Study: Large savings elusive in state dual eligibles demonstrations
As the federal government evaluates state demonstrations for providing Medicare-Medicaid eligible Americans with better, more cost-effective care, a new study suggests that large savings will be elusive without specialized models and some improvisation.
In a report commissioned by the Kaiser Family Foundation, Randall Brown and David Mann from Mathematica Policy Research culled prior evidence on dual eligible pilot programs and care management programs for high-risk Medicare patients.
They found some patterns of success for improved care, reduced hospitalizations and cost savings, but overall, the evidence on dual eligible programs that’s available today is sketchy, they noted in their report, with “typically modest” savings among even the more successful models.
However, they noted, some evidence does suggest modest savings are achievable.
Personalized care based on health conditions, age, mobility and other factors, is one key to successful programs studied, the authors found, because there’s considerable variability even among patients with similar chronic conditions.
Frequent in-person and over-the-phone contact with case managers, nurse practitioners or community organizations, along with motivational interviewing, education programs and pharmaceutical management assistance has been shown to help reduce hospitalization and possibly yield savings, the study found.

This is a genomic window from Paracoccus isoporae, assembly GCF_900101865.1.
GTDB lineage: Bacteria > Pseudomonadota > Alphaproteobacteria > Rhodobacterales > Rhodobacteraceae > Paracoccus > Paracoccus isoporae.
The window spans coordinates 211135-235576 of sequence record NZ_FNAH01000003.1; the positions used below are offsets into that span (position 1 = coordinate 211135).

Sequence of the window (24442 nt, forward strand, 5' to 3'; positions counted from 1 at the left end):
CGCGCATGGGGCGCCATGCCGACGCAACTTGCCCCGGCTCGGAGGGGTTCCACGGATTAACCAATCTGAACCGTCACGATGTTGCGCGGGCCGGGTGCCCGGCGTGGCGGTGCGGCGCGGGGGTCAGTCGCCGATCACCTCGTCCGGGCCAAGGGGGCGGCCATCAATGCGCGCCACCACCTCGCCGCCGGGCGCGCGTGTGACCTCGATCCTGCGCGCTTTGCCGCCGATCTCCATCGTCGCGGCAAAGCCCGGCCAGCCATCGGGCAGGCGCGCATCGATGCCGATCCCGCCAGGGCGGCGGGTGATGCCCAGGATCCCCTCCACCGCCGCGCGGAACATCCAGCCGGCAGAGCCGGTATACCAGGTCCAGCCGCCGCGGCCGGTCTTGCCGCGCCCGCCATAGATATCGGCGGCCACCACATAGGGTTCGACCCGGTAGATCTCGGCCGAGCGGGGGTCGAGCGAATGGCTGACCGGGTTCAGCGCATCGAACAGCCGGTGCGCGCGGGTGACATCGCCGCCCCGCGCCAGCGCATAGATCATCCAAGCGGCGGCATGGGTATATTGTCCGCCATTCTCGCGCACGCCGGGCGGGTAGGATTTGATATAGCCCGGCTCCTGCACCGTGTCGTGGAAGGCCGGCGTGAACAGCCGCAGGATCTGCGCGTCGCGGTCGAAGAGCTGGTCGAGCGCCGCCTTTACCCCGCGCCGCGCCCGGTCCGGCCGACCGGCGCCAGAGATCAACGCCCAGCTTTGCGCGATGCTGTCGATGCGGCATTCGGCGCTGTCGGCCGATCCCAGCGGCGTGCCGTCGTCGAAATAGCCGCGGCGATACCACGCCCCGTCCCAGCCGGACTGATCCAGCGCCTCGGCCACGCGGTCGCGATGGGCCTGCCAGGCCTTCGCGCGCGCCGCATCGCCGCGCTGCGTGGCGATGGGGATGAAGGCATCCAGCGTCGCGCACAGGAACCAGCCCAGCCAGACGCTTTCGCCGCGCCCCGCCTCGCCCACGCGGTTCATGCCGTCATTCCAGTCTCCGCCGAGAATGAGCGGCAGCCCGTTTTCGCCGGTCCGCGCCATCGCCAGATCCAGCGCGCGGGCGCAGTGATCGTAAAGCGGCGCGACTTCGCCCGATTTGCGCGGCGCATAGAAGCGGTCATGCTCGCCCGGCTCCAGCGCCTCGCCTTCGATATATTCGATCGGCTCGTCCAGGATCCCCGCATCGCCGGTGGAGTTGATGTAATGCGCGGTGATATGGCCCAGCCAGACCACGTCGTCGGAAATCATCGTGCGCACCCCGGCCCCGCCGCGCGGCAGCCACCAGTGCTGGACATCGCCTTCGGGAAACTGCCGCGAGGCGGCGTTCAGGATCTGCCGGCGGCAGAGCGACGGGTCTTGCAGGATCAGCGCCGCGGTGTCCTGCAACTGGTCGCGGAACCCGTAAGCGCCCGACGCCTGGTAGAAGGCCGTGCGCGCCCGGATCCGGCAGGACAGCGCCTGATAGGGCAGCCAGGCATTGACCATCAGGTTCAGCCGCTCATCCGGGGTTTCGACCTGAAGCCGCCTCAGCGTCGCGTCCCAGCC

With costs around $300 billion a year, care for dual eligible patients is one area where the federal government hopes to find cost savings under the Affordable Care Act.
The Centers for Medicare & Medicaid Services is currently reviewing state applications for dual eligible demonstration programs. Eighteen states want to test the capitated model, five want to test managed fee-for-service and three want to test both. So far CMS has approved Massachusetts’ capitated model, with community organizations acting as patient-centered medical homes, and Washington state’s fee-for-service coordinated care plan.
Among the capitated managed care models that were studied for the report, the Program of All-Inclusive Care for the Elderly (PACE), EverCare Hospice and Palliative Care, Minnesota Senior Health Options and the Wisconsin Partnership Program brought reduced hospitalizations, although they didn’t necessarily lead to cost reductions because the demonstration’s payments were set higher than normal.
Created in 1997, PACE has been considered an effective intervention program, but Brown and Mann found that while it has been shown to decrease hospitalizations by blending acute and long-term care, it hasn’t led to lower Medicare expenditures for seniors with significant long-term care needs.